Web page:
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Thousands of Spaniards marched in the capital Madrid over the weekend in a show of support for Prime Minister Pedro Sánchez, days after the left-wing leader announced that he was considering stepping down because of an investigation into his wife for corruption, the Guardian reported.

He is expected to announce his decision on Monday, Agence France Presse wrote.

Last week, Sánchez shocked the nation when he published a letter saying he would temporarily abandon his public duties for five days while he decided whether to continue as prime minister.

The announcement came shortly after a Madrid court said it had launched a preliminary investigation into the prime minister’s wife, Begoña Gómez, for influence peddling and corruption.

The probe began after a complaint by the Manos Limpias organization (Clean Hands), which alleged that Gomez used her influence as the prime minister’s wife to secure sponsors for a university master’s degree course that she ran.

Manos Limpias, registered as a trade union, is linked to various right-wing groups and has a history of using the courts to pursue those it deems to be acting against Spain’s democratic interests.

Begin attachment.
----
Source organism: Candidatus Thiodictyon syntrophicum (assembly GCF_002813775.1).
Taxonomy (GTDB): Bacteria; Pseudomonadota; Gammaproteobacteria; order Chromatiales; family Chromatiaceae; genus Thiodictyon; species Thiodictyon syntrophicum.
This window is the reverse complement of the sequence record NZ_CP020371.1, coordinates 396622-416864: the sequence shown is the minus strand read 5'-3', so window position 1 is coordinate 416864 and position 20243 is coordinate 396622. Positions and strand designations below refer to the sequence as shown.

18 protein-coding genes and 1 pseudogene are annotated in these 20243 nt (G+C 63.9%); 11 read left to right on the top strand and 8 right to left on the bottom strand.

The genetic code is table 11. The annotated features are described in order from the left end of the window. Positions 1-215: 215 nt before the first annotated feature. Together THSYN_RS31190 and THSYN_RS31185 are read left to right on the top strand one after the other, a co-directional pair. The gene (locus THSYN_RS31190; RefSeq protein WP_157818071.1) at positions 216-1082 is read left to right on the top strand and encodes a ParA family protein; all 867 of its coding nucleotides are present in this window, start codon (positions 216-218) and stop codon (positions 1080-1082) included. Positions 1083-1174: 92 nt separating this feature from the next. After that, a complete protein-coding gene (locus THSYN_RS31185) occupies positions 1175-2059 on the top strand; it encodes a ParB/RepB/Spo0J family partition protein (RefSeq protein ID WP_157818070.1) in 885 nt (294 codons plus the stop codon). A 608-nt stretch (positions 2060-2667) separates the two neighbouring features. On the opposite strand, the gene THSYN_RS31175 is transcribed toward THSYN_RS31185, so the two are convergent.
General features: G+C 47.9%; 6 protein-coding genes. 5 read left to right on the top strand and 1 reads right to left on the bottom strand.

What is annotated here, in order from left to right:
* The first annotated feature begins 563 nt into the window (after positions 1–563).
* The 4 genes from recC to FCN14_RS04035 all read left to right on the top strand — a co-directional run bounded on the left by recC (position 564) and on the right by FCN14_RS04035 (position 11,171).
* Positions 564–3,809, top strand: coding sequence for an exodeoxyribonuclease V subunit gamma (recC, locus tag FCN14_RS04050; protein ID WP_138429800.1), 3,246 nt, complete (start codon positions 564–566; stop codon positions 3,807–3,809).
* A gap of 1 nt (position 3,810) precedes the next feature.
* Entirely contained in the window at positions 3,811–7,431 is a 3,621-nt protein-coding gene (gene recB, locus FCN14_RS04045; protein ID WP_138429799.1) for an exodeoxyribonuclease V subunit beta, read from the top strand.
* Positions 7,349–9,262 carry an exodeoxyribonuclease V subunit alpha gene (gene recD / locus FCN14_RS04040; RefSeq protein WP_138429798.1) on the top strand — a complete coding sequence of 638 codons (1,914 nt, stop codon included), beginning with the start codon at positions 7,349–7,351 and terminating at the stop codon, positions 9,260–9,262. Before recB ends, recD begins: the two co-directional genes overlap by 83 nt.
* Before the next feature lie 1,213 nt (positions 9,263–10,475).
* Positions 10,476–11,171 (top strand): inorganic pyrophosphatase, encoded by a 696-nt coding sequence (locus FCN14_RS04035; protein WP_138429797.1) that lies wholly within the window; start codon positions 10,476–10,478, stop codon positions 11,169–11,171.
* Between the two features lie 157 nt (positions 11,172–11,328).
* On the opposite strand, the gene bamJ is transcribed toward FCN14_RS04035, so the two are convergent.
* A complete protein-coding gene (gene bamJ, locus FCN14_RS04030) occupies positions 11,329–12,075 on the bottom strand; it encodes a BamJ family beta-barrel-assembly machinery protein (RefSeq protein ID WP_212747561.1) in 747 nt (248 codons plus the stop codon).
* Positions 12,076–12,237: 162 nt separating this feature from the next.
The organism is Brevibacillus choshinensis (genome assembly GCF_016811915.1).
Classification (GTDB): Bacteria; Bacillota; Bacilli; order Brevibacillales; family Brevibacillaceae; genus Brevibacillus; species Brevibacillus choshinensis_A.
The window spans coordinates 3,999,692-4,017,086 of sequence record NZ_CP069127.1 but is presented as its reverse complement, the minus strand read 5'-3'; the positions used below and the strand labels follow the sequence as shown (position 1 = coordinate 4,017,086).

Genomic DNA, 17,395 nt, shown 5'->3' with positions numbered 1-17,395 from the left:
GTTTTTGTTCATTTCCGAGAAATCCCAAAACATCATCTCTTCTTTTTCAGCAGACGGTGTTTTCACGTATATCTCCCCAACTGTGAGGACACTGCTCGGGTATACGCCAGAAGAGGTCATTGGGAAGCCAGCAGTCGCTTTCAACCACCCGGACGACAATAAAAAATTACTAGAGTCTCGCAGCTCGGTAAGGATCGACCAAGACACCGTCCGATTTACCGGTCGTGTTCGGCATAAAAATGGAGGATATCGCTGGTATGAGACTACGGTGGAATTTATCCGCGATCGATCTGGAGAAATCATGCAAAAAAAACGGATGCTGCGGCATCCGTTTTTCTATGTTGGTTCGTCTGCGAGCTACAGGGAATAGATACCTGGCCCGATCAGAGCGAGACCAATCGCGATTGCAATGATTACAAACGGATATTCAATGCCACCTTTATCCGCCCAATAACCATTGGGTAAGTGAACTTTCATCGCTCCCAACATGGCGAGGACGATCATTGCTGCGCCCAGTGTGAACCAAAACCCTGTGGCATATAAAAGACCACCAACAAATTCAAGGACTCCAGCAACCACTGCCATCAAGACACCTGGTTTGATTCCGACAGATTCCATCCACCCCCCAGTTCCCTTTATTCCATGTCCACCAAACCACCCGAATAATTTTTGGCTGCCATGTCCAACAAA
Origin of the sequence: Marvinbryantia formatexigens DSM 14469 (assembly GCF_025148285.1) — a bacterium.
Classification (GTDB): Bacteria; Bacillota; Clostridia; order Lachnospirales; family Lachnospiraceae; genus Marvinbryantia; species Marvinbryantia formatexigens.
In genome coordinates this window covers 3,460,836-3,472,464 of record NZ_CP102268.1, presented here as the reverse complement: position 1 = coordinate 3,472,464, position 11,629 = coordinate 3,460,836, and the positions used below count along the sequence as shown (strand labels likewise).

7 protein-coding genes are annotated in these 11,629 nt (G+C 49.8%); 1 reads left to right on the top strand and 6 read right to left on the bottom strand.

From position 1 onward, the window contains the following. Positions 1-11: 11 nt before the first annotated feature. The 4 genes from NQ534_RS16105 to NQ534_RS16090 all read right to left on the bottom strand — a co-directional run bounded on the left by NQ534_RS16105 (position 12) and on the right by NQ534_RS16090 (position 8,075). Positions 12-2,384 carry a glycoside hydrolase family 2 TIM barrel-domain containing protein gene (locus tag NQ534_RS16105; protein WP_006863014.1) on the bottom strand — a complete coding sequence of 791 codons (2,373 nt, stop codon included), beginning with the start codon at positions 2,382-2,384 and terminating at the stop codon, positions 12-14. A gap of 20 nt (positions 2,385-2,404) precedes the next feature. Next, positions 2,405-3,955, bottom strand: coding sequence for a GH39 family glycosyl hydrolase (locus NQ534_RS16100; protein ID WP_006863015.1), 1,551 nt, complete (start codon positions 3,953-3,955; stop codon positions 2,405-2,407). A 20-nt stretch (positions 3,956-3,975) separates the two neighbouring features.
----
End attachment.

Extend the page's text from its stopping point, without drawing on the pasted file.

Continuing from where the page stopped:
Following the allegations and court announcement, Sánchez accused his political opponents of “collaborating with a far-right digital galaxy and with Manos Limpias.”

Sánchez’s Spanish Socialist Workers’ Party and his allies have rallied around him in recent days, with messages of support also being offered from other international left-wing leaders, such as Colombian President Gustavo Petro.

However, Spain’s opposition decried Sánchez’s announcement as cynical maneuvering and melodrama: A survey commissioned by the conservative opposition, People’s Party, found that more than half of respondents believed that the prime minister’s actions were a strategy to gain support.

Analysts noted that the proposal to resign comes just before two major elections: On May 12, an early regional vote will take place in the Catalonia region and a month later, the European Parliament elections, according to Politico.

If Sánchez resigns, his government will enter caretaker status until the national parliament supports a new candidate for the executive.

Alternatively, he could seek parliamentary backing via a confidence vote, requiring a simple majority.

Another option is to dissolve parliament and call early polls, a move Sánchez successfully employed after last year’s general elections.

However, current polling shows the PP with a significant lead over Sánchez’s Socialist Party, raising uncertainty about the outcome of such a gamble.

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